marycatelli (marycatelli) wrote,
marycatelli
marycatelli

of drought and birds and flowers

Butterflies flit about the garden, some large and black, set with a few flecks of orange, others milky white, from one flower to the next.

such lovely moss roses, simple petals about a yellow heart, brilliantly open in rosy red or yellow or coppery red -- like suns on the branches. and in-between them, more moss roses -- even when not in bloom you can tell them apart, because their leaves, still succulent, are thinner, almost needle-like and the flowers are often double -- and even on the same plant, you get orange and white and pink flowers, sometimes ruffled.

It splatters, bits and pieces of water, and then, abruptly, the heavens open with great enormous raindrops that splatter as large a saucer. . . clearly seen because it takes a bit for them even to get the pavement wet.

Thunderous clouds, rolls of thunder -- and then the straight white bolt flashing down, and the rain falls into torrents, and the water is rushing on the pavement even before I can look out the window.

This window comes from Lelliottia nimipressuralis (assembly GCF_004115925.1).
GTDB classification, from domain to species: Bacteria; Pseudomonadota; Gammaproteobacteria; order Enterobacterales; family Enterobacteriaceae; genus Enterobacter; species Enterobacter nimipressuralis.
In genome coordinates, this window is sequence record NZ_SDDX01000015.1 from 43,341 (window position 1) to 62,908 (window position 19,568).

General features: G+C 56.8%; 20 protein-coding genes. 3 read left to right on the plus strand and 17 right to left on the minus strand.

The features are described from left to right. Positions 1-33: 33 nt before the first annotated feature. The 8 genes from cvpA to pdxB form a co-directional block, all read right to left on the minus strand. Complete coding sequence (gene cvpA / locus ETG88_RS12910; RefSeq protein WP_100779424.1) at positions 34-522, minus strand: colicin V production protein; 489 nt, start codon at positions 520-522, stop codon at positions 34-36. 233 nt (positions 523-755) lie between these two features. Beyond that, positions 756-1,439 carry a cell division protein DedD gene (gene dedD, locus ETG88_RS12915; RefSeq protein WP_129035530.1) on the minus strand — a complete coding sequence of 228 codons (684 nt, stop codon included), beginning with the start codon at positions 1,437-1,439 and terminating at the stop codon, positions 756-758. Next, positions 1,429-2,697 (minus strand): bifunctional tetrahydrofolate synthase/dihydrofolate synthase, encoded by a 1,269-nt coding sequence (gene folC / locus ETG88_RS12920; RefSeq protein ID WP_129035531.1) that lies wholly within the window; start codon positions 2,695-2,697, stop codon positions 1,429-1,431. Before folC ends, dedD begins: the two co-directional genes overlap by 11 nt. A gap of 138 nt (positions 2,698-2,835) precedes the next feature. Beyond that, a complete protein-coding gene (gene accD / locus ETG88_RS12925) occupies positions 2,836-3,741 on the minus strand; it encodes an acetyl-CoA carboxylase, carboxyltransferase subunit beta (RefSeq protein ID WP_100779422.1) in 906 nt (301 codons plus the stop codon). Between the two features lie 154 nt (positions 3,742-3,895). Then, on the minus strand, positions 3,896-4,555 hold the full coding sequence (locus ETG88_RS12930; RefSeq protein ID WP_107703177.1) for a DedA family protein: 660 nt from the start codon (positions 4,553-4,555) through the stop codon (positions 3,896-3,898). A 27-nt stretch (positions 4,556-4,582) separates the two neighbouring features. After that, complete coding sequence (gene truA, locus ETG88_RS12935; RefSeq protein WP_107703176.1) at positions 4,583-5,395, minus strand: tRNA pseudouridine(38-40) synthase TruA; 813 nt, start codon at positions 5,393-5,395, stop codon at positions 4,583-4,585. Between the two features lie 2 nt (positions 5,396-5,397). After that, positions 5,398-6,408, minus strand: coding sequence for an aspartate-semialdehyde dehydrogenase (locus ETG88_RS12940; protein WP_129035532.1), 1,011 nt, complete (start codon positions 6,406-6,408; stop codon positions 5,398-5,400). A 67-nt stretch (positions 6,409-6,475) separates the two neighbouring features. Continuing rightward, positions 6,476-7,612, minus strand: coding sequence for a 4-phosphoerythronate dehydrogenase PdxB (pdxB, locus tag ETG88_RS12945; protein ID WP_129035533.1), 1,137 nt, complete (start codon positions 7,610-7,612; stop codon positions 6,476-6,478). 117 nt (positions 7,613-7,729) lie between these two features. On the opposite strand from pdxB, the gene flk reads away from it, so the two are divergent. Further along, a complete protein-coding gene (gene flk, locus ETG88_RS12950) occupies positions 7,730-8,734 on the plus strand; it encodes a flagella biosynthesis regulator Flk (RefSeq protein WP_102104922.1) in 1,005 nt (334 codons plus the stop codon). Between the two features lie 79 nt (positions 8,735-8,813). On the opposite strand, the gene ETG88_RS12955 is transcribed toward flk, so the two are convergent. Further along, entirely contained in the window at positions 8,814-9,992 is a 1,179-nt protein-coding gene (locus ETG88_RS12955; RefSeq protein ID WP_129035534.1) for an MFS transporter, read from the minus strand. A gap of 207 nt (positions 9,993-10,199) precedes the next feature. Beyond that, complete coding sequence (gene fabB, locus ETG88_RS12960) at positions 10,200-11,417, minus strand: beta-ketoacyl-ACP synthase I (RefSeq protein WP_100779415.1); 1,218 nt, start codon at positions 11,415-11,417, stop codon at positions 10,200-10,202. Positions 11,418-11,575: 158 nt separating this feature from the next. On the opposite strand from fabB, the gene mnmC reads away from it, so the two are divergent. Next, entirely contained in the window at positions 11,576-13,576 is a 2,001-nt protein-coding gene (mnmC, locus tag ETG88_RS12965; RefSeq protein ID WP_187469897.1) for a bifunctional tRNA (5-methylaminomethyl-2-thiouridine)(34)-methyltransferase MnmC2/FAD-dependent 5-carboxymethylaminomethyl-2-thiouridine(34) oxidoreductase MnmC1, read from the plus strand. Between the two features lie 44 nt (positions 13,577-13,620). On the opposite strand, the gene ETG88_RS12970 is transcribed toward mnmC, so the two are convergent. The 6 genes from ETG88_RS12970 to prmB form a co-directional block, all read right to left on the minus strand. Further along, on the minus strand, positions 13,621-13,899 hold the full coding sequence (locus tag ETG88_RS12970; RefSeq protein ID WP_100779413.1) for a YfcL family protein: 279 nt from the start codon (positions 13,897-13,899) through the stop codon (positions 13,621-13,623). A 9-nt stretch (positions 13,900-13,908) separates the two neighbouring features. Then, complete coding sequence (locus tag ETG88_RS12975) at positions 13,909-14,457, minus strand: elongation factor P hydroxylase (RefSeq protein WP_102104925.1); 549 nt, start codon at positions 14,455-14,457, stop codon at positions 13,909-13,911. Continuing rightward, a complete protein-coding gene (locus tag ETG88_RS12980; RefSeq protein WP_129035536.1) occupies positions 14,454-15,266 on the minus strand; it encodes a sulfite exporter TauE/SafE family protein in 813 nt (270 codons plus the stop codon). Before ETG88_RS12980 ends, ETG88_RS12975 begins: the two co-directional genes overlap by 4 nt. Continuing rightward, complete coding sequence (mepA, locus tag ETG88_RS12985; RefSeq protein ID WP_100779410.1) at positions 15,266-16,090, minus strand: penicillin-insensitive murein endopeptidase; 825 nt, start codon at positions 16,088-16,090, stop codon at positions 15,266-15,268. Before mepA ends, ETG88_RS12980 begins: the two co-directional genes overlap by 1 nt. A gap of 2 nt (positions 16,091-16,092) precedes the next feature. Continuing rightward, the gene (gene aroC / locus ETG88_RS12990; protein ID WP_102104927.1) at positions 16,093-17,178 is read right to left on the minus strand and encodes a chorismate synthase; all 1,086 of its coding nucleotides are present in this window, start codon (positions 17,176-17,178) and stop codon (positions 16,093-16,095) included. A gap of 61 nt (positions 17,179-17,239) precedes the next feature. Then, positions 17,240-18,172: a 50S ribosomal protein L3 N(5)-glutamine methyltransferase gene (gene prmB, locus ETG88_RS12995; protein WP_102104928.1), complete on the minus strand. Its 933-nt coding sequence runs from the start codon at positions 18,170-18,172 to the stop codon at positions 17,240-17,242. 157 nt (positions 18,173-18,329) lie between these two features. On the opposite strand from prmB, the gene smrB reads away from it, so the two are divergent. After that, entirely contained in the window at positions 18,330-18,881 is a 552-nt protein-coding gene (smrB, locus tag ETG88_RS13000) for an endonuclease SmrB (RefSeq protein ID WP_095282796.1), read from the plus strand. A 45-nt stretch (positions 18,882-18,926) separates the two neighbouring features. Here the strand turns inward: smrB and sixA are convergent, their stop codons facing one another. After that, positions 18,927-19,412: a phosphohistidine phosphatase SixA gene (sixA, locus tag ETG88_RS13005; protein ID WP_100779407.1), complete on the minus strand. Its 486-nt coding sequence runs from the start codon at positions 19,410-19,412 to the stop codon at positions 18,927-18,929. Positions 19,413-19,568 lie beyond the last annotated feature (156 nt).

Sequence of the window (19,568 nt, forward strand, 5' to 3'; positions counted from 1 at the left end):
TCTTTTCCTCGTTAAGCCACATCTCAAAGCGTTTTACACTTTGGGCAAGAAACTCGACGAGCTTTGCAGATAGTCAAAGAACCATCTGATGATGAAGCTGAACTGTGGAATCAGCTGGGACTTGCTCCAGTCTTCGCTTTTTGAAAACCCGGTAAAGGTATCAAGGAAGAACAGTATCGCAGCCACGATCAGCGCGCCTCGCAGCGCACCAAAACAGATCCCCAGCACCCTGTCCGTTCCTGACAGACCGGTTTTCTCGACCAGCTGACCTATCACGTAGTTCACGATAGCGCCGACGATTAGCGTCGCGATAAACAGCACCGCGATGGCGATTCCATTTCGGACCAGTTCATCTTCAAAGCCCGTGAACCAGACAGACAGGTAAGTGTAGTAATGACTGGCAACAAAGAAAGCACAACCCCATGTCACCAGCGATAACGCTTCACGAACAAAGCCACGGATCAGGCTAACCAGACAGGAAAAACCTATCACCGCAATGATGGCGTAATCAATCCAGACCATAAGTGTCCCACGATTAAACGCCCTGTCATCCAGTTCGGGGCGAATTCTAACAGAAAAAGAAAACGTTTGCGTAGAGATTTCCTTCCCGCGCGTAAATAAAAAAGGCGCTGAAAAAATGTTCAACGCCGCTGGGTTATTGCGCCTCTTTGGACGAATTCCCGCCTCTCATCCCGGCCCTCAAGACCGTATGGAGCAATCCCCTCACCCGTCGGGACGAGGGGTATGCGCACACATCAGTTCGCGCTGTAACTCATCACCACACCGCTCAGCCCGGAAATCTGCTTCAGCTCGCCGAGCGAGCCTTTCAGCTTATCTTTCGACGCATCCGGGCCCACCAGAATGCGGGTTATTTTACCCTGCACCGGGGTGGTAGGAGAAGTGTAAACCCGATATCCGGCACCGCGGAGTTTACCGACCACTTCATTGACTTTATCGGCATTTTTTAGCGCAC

The heavens open, abruptly -- I am a little dubious in the low spot of the road but get through it with being trapped, and up the next hill, I see a waterfall as broad as my hand fountaining off a stone wall.

You can tell the drought by the line about the ponds where a gap has opened between the greenery and the water -- and the reflection of it.

Look out the window, down to the apple tree and see even in August the sprig that had turned yellow.

Some ponds have turned entirely fluorescent green from the pond scum; the drought means the waters are not stirred up.

The banks of the stream are longer than before; bold grasses have started to grow in the gap between the waters and the cattails, and the jewelweed growing bright orange, and the loosestrife with its purple flowers. Still, one can see there have been some rainstorms; by the dam, where the forget-me-not are flourishing in blue flowers, still the grasses and rushes were so beaten down by the flood that they still lie flat on the earth, unable to spring back.

A farm's field full of some kind of low plant has yellow petals bedecking them all -- or is it leaves, turning with autumn? I'm driving by and can not tell whether those clusters are flowers.

Mist across the moon, with streaks of cloud, and it so obscures it that the moon is featureless and white.

Against the gray sky stands the lamppost, with pigeons perched along it, mostly the steely gray, but one, perched among the others, a snow white.

A flock of birds, gathering to migrate, on the back of a highway sign. The corrugated type, the birds are perched on the resulting shelves. Not a full flock, since they did not fill up the top of the posts, and every corrugated inch of the sign, and have still more flitting about looking for a perch.
Tags: nature
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